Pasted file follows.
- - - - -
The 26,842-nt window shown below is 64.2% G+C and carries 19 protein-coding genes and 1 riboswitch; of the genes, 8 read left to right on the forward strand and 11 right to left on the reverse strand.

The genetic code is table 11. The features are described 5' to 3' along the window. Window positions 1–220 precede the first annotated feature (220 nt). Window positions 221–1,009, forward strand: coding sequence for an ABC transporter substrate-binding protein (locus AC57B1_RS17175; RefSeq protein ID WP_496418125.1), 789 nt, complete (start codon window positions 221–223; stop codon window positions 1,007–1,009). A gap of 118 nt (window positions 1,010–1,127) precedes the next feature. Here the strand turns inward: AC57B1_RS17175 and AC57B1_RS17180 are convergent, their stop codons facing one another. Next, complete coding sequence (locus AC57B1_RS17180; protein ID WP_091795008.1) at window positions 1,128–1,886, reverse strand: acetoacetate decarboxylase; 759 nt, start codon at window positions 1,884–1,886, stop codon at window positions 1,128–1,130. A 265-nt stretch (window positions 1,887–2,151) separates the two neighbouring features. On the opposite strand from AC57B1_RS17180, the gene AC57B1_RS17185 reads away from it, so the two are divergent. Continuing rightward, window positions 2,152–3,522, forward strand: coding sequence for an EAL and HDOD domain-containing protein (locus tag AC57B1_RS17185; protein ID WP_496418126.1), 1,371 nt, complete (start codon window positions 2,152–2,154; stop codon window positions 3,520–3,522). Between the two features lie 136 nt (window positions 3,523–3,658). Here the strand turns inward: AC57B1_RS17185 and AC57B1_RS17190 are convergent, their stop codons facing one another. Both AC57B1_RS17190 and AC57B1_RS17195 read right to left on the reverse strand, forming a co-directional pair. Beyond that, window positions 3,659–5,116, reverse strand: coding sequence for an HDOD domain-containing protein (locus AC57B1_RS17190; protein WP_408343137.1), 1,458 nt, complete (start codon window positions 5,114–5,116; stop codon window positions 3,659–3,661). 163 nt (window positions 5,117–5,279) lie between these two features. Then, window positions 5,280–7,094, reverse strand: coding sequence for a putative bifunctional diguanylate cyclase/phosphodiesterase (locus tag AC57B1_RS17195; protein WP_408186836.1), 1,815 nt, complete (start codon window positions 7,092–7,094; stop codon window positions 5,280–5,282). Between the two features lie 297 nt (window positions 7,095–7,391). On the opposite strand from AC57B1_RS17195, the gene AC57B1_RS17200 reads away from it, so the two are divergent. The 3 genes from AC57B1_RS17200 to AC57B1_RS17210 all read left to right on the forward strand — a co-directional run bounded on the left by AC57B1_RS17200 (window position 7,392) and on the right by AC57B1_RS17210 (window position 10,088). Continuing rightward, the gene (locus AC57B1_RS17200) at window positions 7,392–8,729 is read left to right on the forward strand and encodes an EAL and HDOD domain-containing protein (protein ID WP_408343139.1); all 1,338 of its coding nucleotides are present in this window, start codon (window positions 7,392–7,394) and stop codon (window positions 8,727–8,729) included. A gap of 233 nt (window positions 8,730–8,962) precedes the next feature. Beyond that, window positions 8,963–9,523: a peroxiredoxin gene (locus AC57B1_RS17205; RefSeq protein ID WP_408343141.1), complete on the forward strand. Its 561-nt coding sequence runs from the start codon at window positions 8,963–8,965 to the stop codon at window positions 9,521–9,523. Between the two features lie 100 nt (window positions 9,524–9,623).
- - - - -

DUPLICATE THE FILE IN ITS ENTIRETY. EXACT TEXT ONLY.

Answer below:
The 26,842-nt window shown below is 64.2% G+C and carries 19 protein-coding genes and 1 riboswitch; of the genes, 8 read left to right on the forward strand and 11 right to left on the reverse strand.

The genetic code is table 11. The features are described 5' to 3' along the window. Window positions 1–220 precede the first annotated feature (220 nt). Window positions 221–1,009, forward strand: coding sequence for an ABC transporter substrate-binding protein (locus AC57B1_RS17175; RefSeq protein ID WP_496418125.1), 789 nt, complete (start codon window positions 221–223; stop codon window positions 1,007–1,009). A gap of 118 nt (window positions 1,010–1,127) precedes the next feature. Here the strand turns inward: AC57B1_RS17175 and AC57B1_RS17180 are convergent, their stop codons facing one another. Next, complete coding sequence (locus AC57B1_RS17180; protein ID WP_091795008.1) at window positions 1,128–1,886, reverse strand: acetoacetate decarboxylase; 759 nt, start codon at window positions 1,884–1,886, stop codon at window positions 1,128–1,130. A 265-nt stretch (window positions 1,887–2,151) separates the two neighbouring features. On the opposite strand from AC57B1_RS17180, the gene AC57B1_RS17185 reads away from it, so the two are divergent. Continuing rightward, window positions 2,152–3,522, forward strand: coding sequence for an EAL and HDOD domain-containing protein (locus tag AC57B1_RS17185; protein ID WP_496418126.1), 1,371 nt, complete (start codon window positions 2,152–2,154; stop codon window positions 3,520–3,522). Between the two features lie 136 nt (window positions 3,523–3,658). Here the strand turns inward: AC57B1_RS17185 and AC57B1_RS17190 are convergent, their stop codons facing one another. Both AC57B1_RS17190 and AC57B1_RS17195 read right to left on the reverse strand, forming a co-directional pair. Beyond that, window positions 3,659–5,116, reverse strand: coding sequence for an HDOD domain-containing protein (locus AC57B1_RS17190; protein WP_408343137.1), 1,458 nt, complete (start codon window positions 5,114–5,116; stop codon window positions 3,659–3,661). 163 nt (window positions 5,117–5,279) lie between these two features. Then, window positions 5,280–7,094, reverse strand: coding sequence for a putative bifunctional diguanylate cyclase/phosphodiesterase (locus tag AC57B1_RS17195; protein WP_408186836.1), 1,815 nt, complete (start codon window positions 7,092–7,094; stop codon window positions 5,280–5,282). Between the two features lie 297 nt (window positions 7,095–7,391). On the opposite strand from AC57B1_RS17195, the gene AC57B1_RS17200 reads away from it, so the two are divergent. The 3 genes from AC57B1_RS17200 to AC57B1_RS17210 all read left to right on the forward strand — a co-directional run bounded on the left by AC57B1_RS17200 (window position 7,392) and on the right by AC57B1_RS17210 (window position 10,088). Continuing rightward, the gene (locus AC57B1_RS17200) at window positions 7,392–8,729 is read left to right on the forward strand and encodes an EAL and HDOD domain-containing protein (protein ID WP_408343139.1); all 1,338 of its coding nucleotides are present in this window, start codon (window positions 7,392–7,394) and stop codon (window positions 8,727–8,729) included. A gap of 233 nt (window positions 8,730–8,962) precedes the next feature. Beyond that, window positions 8,963–9,523: a peroxiredoxin gene (locus AC57B1_RS17205; RefSeq protein ID WP_408343141.1), complete on the forward strand. Its 561-nt coding sequence runs from the start codon at window positions 8,963–8,965 to the stop codon at window positions 9,521–9,523. Between the two features lie 100 nt (window positions 9,524–9,623).